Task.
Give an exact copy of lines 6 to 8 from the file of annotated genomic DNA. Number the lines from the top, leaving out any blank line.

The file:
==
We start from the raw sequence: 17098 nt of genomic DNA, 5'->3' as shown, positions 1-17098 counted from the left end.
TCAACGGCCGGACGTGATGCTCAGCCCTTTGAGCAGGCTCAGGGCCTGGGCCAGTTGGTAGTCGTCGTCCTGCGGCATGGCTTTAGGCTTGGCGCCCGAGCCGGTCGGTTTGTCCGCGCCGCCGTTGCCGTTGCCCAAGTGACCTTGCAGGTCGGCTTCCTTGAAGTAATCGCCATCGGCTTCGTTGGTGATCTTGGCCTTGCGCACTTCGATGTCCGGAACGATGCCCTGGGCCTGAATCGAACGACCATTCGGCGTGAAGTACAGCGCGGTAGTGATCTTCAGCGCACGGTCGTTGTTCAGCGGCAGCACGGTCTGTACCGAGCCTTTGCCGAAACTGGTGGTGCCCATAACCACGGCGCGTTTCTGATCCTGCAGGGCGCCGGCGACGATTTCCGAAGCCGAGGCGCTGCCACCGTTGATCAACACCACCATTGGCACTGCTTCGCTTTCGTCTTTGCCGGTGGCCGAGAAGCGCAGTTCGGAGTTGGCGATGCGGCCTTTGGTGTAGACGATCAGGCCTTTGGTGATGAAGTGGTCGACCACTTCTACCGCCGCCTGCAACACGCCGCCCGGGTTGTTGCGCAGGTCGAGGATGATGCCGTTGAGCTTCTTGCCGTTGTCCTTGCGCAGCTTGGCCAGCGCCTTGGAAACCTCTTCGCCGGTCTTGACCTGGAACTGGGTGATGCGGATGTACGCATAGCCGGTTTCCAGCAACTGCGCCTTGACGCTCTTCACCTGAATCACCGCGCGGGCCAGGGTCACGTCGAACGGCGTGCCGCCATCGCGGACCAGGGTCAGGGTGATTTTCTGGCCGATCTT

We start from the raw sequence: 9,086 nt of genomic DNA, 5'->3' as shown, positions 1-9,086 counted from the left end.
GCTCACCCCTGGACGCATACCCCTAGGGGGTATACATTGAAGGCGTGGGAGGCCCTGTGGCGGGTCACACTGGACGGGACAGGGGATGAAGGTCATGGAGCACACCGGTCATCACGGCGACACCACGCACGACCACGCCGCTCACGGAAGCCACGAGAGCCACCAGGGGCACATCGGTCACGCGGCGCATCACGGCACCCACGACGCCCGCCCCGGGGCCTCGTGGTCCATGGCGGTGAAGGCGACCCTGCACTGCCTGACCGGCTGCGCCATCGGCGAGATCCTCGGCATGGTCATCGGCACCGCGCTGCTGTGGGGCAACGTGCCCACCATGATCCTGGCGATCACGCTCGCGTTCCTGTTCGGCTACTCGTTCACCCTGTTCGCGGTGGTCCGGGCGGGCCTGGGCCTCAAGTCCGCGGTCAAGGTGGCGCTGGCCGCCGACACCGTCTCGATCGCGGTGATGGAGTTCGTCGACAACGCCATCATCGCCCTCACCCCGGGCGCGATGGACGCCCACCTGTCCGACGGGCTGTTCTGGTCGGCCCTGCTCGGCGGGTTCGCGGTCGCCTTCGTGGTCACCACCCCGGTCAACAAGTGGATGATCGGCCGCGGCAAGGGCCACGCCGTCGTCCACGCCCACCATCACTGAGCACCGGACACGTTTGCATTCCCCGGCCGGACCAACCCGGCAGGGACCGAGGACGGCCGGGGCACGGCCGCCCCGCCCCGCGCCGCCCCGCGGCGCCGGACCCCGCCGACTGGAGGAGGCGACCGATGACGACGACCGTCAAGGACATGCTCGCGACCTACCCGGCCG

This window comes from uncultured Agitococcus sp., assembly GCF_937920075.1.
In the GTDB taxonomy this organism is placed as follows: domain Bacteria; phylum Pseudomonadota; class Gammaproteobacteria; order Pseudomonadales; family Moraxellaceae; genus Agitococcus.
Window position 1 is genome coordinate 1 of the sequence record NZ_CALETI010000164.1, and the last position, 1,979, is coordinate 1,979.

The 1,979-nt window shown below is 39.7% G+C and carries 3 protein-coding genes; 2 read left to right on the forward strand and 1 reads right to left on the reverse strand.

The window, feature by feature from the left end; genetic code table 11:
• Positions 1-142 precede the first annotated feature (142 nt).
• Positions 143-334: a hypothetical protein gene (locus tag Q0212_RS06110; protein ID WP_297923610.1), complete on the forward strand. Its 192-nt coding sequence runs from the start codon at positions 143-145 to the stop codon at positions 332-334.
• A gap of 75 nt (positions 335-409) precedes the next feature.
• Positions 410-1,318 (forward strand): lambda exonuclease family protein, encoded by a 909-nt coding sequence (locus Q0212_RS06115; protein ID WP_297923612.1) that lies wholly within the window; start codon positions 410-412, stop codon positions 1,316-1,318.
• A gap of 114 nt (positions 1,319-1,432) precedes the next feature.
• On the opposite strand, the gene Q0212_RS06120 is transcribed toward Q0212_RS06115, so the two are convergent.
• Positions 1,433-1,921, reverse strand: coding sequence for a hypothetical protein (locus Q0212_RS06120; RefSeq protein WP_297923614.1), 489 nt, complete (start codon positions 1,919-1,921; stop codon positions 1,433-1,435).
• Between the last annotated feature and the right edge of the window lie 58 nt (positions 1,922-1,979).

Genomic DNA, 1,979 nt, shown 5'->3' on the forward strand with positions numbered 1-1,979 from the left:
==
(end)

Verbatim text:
In the GTDB taxonomy this organism is placed as follows: domain Bacteria; phylum Pseudomonadota; class Gammaproteobacteria; order Pseudomonadales; family Moraxellaceae; genus Agitococcus.
Window position 1 is genome coordinate 1 of the sequence record NZ_CALETI010000164.1, and the last position, 1,979, is coordinate 1,979.

The 1,979-nt window shown below is 39.7% G+C and carries 3 protein-coding genes; 2 read left to right on the forward strand and 1 reads right to left on the reverse strand.